A Christmas Gift from The Juror Investigates

You can now download a free short story from “The Juror Investigates Series.” “The Odds of Death” (starring librarian-juror Miss T. Iris Ginge) is available as a free download (PDF) at LULU.COM. Click to open the download window.

“The Odds of Death” is an excerpt from Light Pages, LLC’s forthcoming collection of my short stories (The Evil That Men Do), several of which have been previously published in such periodicals as Alfred Hitchcock’s Mystery Magazine and HandHeldCrime.

In “The Odds of Death”  as a member of a murder jury Iris grapples with statistics. The crime lab expert testifies that blood found at the scene of the crime could only have come from the defendant. But it’s the 1950s. There was no DNA–only blood types and “factors.”

For information on The Evil That Men Do and other free downloads from the collection, please visit Light Pages, LLC.

Abuse of Statistics by So-Called Expert Witnesses—Melanie McGuire

Jurors may be the “finders of fact” under the law, but they should not be expected to evaluate dueling expert witnesses. In most cases, when experts disagree about scientific evidence, the problem lies with how “junky” the science in evidence is.

When the law first called jurors the “finders of fact,” the phrase was never contemplated to mean “finding scientific truth in disputed data.” The phrase meant “those who determine what really happened.” Most of the facts in question in the early days of jury trials were which of the witnesses were lying and which telling the truth.

A clear abuse of forensic science in court occurred in the New Jersey murder trial of Melanie McGuire. A prosecution witness, Frank Ruiz (whom I believe works in the commercial plastic-bag manufacturing industry) purported to prove that black, plastic, trash bags in which the victim’s body parts were found matched (conclusively) some black, plastic, trash bags used by the victim’s (and defendant’s) family to collect the victim’s clothing. (See the Asbury Park Press, April 15, 2007). As I recall from hearing his testimony, he concluded that there was less than a 1% difference in the chemical makeup of the plastic in the two sets of bags and this was negligible in the context of bag-manufacturing processes.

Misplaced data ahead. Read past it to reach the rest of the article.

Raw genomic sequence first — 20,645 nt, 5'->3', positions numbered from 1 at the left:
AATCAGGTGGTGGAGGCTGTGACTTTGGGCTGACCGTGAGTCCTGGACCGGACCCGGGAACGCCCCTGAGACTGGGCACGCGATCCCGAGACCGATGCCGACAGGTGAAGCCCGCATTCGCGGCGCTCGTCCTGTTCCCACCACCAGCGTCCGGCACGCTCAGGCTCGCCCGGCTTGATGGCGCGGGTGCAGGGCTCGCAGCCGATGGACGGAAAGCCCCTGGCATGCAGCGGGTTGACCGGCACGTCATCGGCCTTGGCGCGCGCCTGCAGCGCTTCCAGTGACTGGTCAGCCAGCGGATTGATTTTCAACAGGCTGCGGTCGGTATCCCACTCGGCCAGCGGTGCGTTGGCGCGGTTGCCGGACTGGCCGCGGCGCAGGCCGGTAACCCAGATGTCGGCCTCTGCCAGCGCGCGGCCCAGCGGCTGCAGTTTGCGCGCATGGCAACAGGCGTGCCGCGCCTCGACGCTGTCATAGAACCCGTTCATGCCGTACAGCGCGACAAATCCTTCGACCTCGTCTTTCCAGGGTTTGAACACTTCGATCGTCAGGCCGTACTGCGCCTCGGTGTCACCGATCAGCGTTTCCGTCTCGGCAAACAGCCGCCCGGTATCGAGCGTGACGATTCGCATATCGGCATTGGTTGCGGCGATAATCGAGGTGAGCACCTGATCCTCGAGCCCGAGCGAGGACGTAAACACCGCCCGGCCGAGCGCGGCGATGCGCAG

However, Sally Ginter (I believe, a retired Dow Chemical lab expert) testified for the defense that the difference wasn’t merely a 1% difference between the bag’s total of one chemical, it was a 200% difference. She said something to the effect that one bag had 1% of chemical A, while the other bag had 2% of chemical A—that is a 100% increase over the first bag (twice as much, in other words a 200% difference). Since I watched her testimony carefully, I know that she was right—not Ruiz. The bags were substantially different.

Ruiz did not know the difference between 1% of a whole and 2% of whole, which is 100% more of the substance in question. When the lawyers cross-examined him about it, he became sarcastic and said that it was obvious there was only 1% more (1% plus 1% is 2%—or words to that effect). He even was permitted to say “case closed” on the stand.

The judge didn’t bat an eye. (I did see him smile sarcastically, though, when the defense attorney said in his closing arguments that there was reasonable doubt in the case.)

My point? If the judge couldn’t tell junk science from fact, how can you expect a jury to do so?

Guest Blogger: Mae Sander on Deadly Dishes


To summarize, detective stories, like classical dramas, observe a unity of time, lasting from a few hours for short Sherlock Holmes cases to several days for most book-length stories. Within this time, fictional detectives must give undivided attention to the mystery, while often needing to justify their actions and defend themselves and the crime victims.

Police detectives like Leaphorn, Chee, and Maigret risk that superiors in the police department will re-assign the case, or will cave in to pressure from political influences and cancel the investigation. Private eyes like Spenser or the Continental Op worry that their employers will become impatient and cut off their expense accounts or will block activity that compromises their interests. Criminals are always threatening to strike new victims or preparing to escape, and they often brutally attack their pursuers — they always seem to be catching Jim Chee in deserted locations on the reservation and blowing up his truck, they routinely send V.I. Warshawski to the hospital for a night, and they constantly engage Spenser and Hawk in fist fights and fire fights.